The US have just announced that they will feature a women on their upcoming redesign of the $10 bill!
Treasury Secretary Jack Lew said the bill, set to be unveiled in 2020, will honor “a woman who has contributed to and represents the values of American democracy.”
The launch year was chosen to coincide with the 100th anniversary of women in the US gaining the right to vote.
While no decision has been made as to who will grace the new ‘greenback’, there are a number of front-runners, including abolitionist Harriett Tubman, civil rights activist Rosa Parks, former First Lady Eleanor Roosevelt and women’s suffrage leader Susan B. Anthony.
This will not be the first time the US has used its paper money to recognise the major role women have played in its history. The last was Martha Washington – wife of President George Washington – who appeared on a $1 note from 1891 to 1896.
But America is by no means blazing a trail when it comes to putting women on their currency. Here are 12 more.
1. The United Kingdom
In an attempt to defuse criticism that women were under-represented on the country’s currency (even though Britain’s monarch Queen Elizabeth II appears on the front of every Bank of England note), the UK central bank announced in July 2013 that 19th century novelist Jane Austen – writer of classics such as “Pride and Prejudice”, “Sense and Sensibility” and “Emma” – would become the face of the new £10 note, replacing naturalist Charles Darwin.
Syria’s 500 pound note features the image of Queen Zenobia, a 3rd-Century ruler of the Palmyrene Empire who is most famous for leading a revolt against the mighty Roman Empire.
The Nordic nations dominate the top of the World Economic Forum’s Global Gender Gap Report rankings, so it’s no surprise to learn that Sweden is streets ahead when it comes to celebrating the achievements of women on their banknotes. Opera singer Jenny Lind currently adorns the 50 krona note, while Selma Lagerlöf – the first female writer to win the Nobel Prize for Literature – features on the 20 krona.
Later this year, author Astrid Lindgren, singer Birgit Nilsson and film star Greta Garbo will be added to 20, 500 and 100 krona notes respectively.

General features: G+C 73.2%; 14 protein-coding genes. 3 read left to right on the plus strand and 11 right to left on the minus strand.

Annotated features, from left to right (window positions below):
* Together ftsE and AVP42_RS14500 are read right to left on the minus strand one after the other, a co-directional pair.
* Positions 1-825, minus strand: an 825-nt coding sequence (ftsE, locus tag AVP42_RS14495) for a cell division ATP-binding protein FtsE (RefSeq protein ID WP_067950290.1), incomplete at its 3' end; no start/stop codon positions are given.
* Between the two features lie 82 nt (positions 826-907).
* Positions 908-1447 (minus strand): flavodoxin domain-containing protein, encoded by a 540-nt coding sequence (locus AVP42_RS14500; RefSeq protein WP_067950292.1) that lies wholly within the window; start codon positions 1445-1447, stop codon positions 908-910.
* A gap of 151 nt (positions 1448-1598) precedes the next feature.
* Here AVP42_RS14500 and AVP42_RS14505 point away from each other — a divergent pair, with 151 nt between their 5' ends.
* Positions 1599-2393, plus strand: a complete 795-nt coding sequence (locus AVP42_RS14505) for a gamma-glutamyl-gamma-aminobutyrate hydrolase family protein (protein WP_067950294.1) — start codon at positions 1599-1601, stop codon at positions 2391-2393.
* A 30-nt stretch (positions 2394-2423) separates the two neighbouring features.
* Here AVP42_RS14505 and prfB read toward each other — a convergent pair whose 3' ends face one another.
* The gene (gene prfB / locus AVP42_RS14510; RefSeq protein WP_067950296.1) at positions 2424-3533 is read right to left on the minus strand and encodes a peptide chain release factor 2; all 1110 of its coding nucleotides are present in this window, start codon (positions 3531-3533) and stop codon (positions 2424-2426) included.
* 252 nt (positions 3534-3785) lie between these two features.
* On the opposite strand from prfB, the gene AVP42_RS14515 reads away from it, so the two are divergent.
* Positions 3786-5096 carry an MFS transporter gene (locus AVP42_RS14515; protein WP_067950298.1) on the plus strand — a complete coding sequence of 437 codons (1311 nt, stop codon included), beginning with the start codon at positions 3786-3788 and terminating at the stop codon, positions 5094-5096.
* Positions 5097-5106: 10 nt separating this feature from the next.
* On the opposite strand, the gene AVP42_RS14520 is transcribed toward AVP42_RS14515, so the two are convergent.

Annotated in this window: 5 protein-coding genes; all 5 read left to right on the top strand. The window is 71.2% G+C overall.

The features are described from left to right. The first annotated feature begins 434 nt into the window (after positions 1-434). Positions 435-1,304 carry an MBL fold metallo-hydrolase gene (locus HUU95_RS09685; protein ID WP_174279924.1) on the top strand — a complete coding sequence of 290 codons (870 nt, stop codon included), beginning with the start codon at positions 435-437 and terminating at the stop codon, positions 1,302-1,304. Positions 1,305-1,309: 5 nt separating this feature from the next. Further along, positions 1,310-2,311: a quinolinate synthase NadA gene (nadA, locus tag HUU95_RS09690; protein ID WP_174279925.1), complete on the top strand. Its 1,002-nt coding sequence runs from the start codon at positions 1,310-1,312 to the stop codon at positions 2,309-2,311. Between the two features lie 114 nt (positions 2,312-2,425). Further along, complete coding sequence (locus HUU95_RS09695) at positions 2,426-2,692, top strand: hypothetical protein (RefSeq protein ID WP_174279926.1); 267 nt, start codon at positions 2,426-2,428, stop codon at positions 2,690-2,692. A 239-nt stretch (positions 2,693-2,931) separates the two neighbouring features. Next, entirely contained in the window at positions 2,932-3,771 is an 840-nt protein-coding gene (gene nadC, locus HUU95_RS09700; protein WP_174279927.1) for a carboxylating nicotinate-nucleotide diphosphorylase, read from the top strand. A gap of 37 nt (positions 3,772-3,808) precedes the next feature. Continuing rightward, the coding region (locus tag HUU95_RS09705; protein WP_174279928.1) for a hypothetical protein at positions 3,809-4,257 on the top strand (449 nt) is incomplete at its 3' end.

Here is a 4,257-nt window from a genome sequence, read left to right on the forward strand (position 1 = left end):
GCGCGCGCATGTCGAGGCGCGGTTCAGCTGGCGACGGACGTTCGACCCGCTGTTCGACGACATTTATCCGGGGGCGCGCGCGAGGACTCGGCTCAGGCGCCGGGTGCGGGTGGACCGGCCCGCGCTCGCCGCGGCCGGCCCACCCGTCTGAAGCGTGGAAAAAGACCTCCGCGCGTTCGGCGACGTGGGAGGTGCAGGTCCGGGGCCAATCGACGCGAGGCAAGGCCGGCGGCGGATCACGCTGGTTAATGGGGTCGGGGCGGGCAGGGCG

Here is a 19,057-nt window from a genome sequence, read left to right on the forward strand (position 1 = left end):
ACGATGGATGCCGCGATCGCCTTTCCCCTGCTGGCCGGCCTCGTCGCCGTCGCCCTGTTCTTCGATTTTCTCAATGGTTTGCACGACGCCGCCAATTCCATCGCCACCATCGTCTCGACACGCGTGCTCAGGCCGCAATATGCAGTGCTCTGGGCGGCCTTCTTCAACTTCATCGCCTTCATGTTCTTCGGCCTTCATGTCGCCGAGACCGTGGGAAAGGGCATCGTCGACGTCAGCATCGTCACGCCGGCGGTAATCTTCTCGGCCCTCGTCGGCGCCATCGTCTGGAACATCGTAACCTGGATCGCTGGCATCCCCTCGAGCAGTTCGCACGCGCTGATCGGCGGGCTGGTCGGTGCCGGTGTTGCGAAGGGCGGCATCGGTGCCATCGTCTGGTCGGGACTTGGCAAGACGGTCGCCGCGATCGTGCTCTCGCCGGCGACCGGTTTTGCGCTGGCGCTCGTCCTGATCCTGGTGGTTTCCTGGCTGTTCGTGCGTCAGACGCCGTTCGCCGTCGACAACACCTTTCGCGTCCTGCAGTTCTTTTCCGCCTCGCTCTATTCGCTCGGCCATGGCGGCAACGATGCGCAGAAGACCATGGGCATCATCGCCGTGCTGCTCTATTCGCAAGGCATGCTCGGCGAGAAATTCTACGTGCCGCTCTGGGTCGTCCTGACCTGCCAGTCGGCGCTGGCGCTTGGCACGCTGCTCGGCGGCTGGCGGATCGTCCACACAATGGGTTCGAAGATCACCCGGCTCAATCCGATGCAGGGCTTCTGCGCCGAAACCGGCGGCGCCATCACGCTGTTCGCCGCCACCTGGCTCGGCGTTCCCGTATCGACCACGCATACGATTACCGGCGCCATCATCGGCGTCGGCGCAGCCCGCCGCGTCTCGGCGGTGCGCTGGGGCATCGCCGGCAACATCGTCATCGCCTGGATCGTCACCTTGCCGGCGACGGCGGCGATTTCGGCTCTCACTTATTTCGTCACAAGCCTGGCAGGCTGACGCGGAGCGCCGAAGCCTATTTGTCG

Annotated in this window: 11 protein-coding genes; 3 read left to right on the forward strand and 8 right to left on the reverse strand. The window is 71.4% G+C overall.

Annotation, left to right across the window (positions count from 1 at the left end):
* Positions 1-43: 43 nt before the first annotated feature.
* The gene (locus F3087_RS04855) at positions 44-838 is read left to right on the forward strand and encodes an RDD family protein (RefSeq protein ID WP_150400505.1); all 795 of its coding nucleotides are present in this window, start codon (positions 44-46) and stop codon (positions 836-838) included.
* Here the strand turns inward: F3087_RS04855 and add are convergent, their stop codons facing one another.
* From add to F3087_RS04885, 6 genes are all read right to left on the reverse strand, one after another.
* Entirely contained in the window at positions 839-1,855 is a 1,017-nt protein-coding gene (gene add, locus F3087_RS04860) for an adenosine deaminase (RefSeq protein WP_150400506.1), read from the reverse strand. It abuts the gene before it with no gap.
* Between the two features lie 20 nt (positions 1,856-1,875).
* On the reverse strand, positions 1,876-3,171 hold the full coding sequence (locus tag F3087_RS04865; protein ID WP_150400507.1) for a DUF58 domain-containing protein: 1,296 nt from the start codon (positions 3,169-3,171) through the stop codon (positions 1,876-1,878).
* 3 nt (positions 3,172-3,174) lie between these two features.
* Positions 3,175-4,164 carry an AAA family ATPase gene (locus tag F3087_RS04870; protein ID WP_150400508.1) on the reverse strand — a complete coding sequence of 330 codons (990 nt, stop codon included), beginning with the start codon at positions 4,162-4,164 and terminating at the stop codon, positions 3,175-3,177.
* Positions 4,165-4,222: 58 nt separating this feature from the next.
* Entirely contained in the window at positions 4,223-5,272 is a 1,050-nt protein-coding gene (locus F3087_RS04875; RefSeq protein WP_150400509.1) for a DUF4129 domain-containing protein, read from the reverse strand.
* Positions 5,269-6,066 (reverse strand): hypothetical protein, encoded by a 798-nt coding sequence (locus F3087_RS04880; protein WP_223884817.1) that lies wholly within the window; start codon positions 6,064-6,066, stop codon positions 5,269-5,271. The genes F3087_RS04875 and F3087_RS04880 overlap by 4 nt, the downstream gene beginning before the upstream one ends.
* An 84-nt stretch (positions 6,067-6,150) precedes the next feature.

María Eva Duarte de Perón, more commonly known as Eva Perón or simply Evita, First Lady of Argentina from 1946 until her death in 1952, features on Argentina’s 100 peso note.
Australia’s banknotes are perhaps the most gender equal in the world; they feature a woman on one side of every note currently in circulation. So who is on them? Monarch Queen Elizabeth II, social reformer Dame Mary Gilmore, businesswoman Mary Reibey, social worker and the first female member of an Australian parliament Edith Cowan and soprano Dame Nellie Melba all feature.
6. New Zealand
The Kiwi 10 dollar bill features Kate Sheppard, a major figure in the country’s suffrage movement. In 1893, New Zealand became the first country to introduce universal suffrage. Queen Elizabeth II, meanwhile, appears on the 20 dollar note.
Turkey’s 50 lira bill shows an image of Fatma Aliye Topuz, a novelist, columnist and women’s rights activist, who died in 1936.
Israel has also chosen to honour female writers on its bills, announcing recently that poet Rachel Bluwstein – known as “Rachel the Poetess” – and author, poet and playwright Leah Goldberg will soon be added to its 20 and 100 New Shekel banknotes.
A self-portrait of artist Frida Kahlo adorns the 500 peso note in Mexico (her husband Diego Rivera is on the other side), while 17th-Century scholar and writer Sor Juana Inés de la Cruz (known as “The Tenth Muse”) appears on the 200 peso note.
10. The Philippines
Corazon Aquino, the first female president of the Philippines, was added to the country’s 500 peso note (alongside her husband, politician Benigno Aquino Jr.) in 2009. Meanwhile, suffragette Josefa Llanes Escoda appears on the 1000 peso note.
11. South Korea
South Korea’s 50,000 won bill, the country’s highest denomination banknote, features the 16th-Century artist, writer, calligraphist and poet Shin Saimdang.
In Ukraine, the 200 hryvnia shows the image of Larysa Petrivna Kosach-Kvitka, more commonly known as Lesya Ukrainka. The writer, poet and women’s rights activist died in 1913.